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Genetics Info & Tutorial: Double Mutants
2011 Cornsnake Morph Guide Digital Edition
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Some animals have more than one recessive mutation. An example of this is a snow cornsnake. This snake is amelanistic, and anerythristic. Anerythrism, often shortened to “Anery,” is a mutation that keeps the snake from producing erythrin, the red pigment. (notice that putting the prefix “A” or “An” in front of a pigment means it is lacking)

When mixing two different mutations, it is important to understand that they will not affect each other’s inheritance as long as they are not in the same locus. In other words, the gene that helps produce melanin and is mutated in amelanism, is in a different place than the gene that affects red pigment production in anery cornsnakes. As a result, when determining the sperm/egg possibilities for each parent, realize that which “A” gene they get is independent of which “B” gene they get.

What this means is that the Punnett squares for two mutations can get a little more complicated...

Let’s walk through a snow corn Punnett square. In this example, we will use “a” for amelanism and “e” for anerythrism. Note that it’s not important which letters or symbols you use for your Punnett squares as long as you know which gene each stands for, so pick what you are comfortable with.

In this example we can first mate a snow corn to a (homozygous) normal, and then two of the offspring together. The Snow corn is going to be what genotype? Correct, it’s “aa ee” and the normal is “ AA EE.” Let’s build our Punnett square:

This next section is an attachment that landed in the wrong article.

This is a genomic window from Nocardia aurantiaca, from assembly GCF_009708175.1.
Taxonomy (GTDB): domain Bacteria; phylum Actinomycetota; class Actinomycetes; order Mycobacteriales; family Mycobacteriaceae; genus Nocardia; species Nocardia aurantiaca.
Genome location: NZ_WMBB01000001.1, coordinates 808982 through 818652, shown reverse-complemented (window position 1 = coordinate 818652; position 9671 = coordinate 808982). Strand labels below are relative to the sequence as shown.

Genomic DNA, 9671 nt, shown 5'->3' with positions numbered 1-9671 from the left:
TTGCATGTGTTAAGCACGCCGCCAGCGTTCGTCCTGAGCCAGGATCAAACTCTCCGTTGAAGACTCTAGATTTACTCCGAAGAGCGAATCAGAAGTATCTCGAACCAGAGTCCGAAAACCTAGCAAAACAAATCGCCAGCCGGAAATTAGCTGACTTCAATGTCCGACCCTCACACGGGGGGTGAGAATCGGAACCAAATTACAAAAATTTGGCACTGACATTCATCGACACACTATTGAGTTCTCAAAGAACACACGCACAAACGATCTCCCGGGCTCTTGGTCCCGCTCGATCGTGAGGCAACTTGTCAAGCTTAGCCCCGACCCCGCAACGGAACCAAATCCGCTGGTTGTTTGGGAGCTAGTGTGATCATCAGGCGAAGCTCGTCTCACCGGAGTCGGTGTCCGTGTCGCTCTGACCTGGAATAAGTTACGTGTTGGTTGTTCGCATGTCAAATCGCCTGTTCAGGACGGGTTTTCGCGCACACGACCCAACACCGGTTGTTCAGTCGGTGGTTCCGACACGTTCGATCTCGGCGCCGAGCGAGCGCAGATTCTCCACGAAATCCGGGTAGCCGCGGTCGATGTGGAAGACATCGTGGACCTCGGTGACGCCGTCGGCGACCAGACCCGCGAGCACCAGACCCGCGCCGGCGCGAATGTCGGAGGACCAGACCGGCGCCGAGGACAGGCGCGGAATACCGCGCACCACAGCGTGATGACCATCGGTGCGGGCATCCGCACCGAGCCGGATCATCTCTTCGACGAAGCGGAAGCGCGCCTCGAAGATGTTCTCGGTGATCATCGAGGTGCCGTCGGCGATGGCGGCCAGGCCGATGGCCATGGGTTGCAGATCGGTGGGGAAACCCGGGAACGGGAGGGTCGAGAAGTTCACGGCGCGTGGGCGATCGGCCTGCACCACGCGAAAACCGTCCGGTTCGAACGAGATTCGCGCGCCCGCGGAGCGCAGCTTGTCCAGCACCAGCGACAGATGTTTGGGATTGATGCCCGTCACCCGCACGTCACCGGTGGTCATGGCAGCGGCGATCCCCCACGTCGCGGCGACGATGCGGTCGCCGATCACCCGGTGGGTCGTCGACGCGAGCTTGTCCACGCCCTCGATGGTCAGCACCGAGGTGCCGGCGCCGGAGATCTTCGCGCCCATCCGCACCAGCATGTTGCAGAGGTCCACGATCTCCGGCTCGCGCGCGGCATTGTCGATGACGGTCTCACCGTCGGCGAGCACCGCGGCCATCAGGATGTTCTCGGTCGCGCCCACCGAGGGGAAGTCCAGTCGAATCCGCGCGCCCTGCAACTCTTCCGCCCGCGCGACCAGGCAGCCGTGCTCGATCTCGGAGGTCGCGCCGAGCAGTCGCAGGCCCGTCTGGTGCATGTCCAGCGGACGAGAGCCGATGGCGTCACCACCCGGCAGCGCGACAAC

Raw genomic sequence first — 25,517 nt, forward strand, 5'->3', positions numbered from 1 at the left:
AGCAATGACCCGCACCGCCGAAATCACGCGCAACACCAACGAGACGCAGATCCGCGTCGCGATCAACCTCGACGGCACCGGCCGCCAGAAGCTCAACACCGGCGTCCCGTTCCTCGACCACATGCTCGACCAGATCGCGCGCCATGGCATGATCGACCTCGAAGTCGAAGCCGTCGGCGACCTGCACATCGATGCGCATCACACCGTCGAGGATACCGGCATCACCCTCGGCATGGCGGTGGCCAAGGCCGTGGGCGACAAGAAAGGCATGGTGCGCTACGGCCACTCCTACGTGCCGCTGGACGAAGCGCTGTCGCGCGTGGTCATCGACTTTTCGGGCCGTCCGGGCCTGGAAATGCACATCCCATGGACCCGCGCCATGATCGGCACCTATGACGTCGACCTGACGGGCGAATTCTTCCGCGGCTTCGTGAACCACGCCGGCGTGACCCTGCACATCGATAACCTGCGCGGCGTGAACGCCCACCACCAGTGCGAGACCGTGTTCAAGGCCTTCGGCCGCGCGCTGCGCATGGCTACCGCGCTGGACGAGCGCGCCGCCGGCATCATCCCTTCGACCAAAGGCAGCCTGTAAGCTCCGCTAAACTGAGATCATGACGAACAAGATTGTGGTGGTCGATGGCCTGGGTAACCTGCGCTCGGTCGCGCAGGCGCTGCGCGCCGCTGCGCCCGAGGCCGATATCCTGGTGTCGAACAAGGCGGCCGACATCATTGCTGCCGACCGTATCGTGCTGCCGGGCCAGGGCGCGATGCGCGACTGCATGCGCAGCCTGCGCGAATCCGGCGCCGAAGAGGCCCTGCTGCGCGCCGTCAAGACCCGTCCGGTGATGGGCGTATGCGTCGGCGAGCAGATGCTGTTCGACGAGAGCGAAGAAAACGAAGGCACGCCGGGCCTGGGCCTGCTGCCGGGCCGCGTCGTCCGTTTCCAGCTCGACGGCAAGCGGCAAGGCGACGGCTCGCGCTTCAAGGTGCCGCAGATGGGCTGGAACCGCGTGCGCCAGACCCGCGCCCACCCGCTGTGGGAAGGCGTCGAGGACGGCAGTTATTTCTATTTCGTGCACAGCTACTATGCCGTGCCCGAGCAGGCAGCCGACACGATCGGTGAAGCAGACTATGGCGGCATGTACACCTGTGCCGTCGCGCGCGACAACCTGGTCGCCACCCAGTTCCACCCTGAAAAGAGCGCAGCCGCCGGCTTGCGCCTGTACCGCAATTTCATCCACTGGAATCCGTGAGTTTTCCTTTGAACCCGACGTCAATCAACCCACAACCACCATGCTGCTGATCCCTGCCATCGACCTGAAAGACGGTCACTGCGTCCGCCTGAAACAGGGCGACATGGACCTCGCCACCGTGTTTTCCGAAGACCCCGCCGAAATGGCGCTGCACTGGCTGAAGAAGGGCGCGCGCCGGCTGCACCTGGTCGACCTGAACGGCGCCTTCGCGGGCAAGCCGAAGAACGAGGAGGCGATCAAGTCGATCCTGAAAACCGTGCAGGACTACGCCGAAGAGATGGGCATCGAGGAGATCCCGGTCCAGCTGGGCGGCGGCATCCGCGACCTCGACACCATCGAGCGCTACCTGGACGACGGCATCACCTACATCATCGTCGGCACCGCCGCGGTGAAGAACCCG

The snow corn will always pass down mutant genes --->
AE
ae
<--- The normal corn will always pass down the wild-type genes.


 
AE
ae
AaEe
<--- The offspring will all be the same genotype.

As you can see, all of the offspring will be the same. If you recall, Aa is “het for amel” and you’ve probably already figured out that Ee is “het for anery.” These animals can be called “het for amel and anery,” or “double het,” or “het for snow.” Now let’s cross two of these “het for snow” animals to each other.

Since we have two mutations, and two different genes for each “locus” (the mutant and the wild-type) we need to figure out which combinations they can have. One way to do this is similar to a Punnett square. You take the first mutation as one parent, and the second as the other, like so:

A a
E
AE
aE
e
Ae
ae
This gives us what each possible sperm/egg can be carrying. So then we use those to make our real Punnett square.

Notice that it takes a larger Punnett square, but it’s not like it takes any more brains to fill it in. Imagine trying to figure out the outcomes without Punnett squares!
AE
Ae
aE
ae
AE
Ae
aE
ae

AE Ae aE ae
AE
AA EE
AA Ee
Aa EE
Aa Ee
Ae
AA Ee
AA ee
Aa Ee
Aa ee
aE
Aa EE
Aa Ee
aa EE
aa Ee
ae
Aa Ee
Aa ee
aa Ee
aa ee
Now fill in the Punnett square and you get all 16 possible outcomes. This may seem confusing at first, but it only takes a little practice to get used to it.

One of the difficulties is knowing what to do with the results. One thing you can do is find out which offspring will show mutations. Remember, those with “aa” will be amels, those with “ee” will be anerys, and those with “aaee” will be snow. In this example, I’ve colored in the snow as white, the anery as black, and the amel as red. As you can see, out of 16 babies, you are likely to get 3 amel, 3 anery, and 1 snow.

AE Ae aE ae
AE
AA EE
AA Ee
Aa EE
Aa Ee
Ae
AA Ee
AA ee
Aa Ee
Aa ee
aE
Aa EE
Aa Ee
aa EE
aa Ee
ae
Aa Ee
Aa ee
aa Ee
aa ee

Notice that of the remaining animals (the blue squares) that 2 out of 3 of each of them is het for anery, and 2 out of 3 are het for amel. In this clutch, each baby (including the amels and anerys) that is not showing a particular mutation is then 66% likely to be het for that mutation.



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